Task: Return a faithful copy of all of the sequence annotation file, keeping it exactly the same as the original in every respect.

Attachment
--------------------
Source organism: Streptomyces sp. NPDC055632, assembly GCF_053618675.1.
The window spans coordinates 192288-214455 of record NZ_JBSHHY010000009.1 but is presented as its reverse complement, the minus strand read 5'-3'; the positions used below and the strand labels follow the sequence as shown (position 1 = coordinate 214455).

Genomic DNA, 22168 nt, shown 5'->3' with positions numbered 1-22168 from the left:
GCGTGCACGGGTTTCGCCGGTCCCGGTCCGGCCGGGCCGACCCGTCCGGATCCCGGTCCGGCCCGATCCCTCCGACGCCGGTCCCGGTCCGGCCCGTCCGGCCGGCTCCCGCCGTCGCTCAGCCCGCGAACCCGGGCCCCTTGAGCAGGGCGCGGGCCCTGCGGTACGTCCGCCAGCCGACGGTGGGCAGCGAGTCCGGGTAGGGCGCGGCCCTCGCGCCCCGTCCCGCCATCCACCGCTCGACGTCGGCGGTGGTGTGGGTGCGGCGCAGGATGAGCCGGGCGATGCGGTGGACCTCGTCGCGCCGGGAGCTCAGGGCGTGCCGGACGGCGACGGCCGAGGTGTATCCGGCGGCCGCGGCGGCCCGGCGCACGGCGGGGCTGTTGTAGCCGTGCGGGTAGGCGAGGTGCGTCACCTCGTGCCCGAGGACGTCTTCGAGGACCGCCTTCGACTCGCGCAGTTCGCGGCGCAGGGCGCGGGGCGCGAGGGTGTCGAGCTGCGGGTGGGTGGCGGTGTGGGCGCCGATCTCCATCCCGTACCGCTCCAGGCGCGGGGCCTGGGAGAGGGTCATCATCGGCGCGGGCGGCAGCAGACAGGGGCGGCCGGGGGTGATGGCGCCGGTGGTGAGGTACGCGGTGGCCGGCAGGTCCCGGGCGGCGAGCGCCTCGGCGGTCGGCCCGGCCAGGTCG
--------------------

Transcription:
Source organism: Streptomyces sp. NPDC055632, assembly GCF_053618675.1.
The window spans coordinates 192288-214455 of record NZ_JBSHHY010000009.1 but is presented as its reverse complement, the minus strand read 5'-3'; the positions used below and the strand labels follow the sequence as shown (position 1 = coordinate 214455).

Genomic DNA, 22168 nt, shown 5'->3' with positions numbered 1-22168 from the left:
GCGTGCACGGGTTTCGCCGGTCCCGGTCCGGCCGGGCCGACCCGTCCGGATCCCGGTCCGGCCCGATCCCTCCGACGCCGGTCCCGGTCCGGCCCGTCCGGCCGGCTCCCGCCGTCGCTCAGCCCGCGAACCCGGGCCCCTTGAGCAGGGCGCGGGCCCTGCGGTACGTCCGCCAGCCGACGGTGGGCAGCGAGTCCGGGTAGGGCGCGGCCCTCGCGCCCCGTCCCGCCATCCACCGCTCGACGTCGGCGGTGGTGTGGGTGCGGCGCAGGATGAGCCGGGCGATGCGGTGGACCTCGTCGCGCCGGGAGCTCAGGGCGTGCCGGACGGCGACGGCCGAGGTGTATCCGGCGGCCGCGGCGGCCCGGCGCACGGCGGGGCTGTTGTAGCCGTGCGGGTAGGCGAGGTGCGTCACCTCGTGCCCGAGGACGTCTTCGAGGACCGCCTTCGACTCGCGCAGTTCGCGGCGCAGGGCGCGGGGCGCGAGGGTGTCGAGCTGCGGGTGGGTGGCGGTGTGGGCGCCGATCTCCATCCCGTACCGCTCCAGGCGCGGGGCCTGGGAGAGGGTCATCATCGGCGCGGGCGGCAGCAGACAGGGGCGGCCGGGGGTGATGGCGCCGGTGGTGAGGTACGCGGTGGCCGGCAGGTCCCGGGCGGCGAGCGCCTCGGCGGTCGGCCCGGCCAGGTCG